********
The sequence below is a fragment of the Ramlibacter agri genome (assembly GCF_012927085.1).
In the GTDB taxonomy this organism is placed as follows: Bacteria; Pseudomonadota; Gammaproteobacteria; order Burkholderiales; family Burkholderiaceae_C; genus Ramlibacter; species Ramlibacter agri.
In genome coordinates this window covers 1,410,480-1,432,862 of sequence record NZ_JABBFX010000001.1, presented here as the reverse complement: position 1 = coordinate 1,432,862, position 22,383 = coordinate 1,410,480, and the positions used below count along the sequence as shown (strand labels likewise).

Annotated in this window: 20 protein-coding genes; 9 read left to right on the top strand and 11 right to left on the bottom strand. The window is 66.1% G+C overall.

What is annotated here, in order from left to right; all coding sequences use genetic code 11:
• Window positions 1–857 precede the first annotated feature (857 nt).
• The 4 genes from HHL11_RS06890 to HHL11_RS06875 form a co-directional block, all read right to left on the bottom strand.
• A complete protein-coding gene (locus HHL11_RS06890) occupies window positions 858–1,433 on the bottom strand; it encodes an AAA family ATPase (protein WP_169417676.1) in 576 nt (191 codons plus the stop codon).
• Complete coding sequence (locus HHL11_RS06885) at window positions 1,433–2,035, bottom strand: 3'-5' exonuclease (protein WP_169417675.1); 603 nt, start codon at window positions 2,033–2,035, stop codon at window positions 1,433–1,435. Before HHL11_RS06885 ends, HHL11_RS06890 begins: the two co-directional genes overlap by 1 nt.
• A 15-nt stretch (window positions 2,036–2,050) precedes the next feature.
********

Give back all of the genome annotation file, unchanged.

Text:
The sequence below is a fragment of the Ramlibacter agri genome (assembly GCF_012927085.1).
In the GTDB taxonomy this organism is placed as follows: Bacteria; Pseudomonadota; Gammaproteobacteria; order Burkholderiales; family Burkholderiaceae_C; genus Ramlibacter; species Ramlibacter agri.
In genome coordinates this window covers 1,410,480-1,432,862 of sequence record NZ_JABBFX010000001.1, presented here as the reverse complement: position 1 = coordinate 1,432,862, position 22,383 = coordinate 1,410,480, and the positions used below count along the sequence as shown (strand labels likewise).

Annotated in this window: 20 protein-coding genes; 9 read left to right on the top strand and 11 right to left on the bottom strand. The window is 66.1% G+C overall.

What is annotated here, in order from left to right; all coding sequences use genetic code 11:
• Window positions 1–857 precede the first annotated feature (857 nt).
• The 4 genes from HHL11_RS06890 to HHL11_RS06875 form a co-directional block, all read right to left on the bottom strand.
• A complete protein-coding gene (locus HHL11_RS06890) occupies window positions 858–1,433 on the bottom strand; it encodes an AAA family ATPase (protein WP_169417676.1) in 576 nt (191 codons plus the stop codon).
• Complete coding sequence (locus HHL11_RS06885) at window positions 1,433–2,035, bottom strand: 3'-5' exonuclease (protein WP_169417675.1); 603 nt, start codon at window positions 2,033–2,035, stop codon at window positions 1,433–1,435. Before HHL11_RS06885 ends, HHL11_RS06890 begins: the two co-directional genes overlap by 1 nt.
• A 15-nt stretch (window positions 2,036–2,050) precedes the next feature.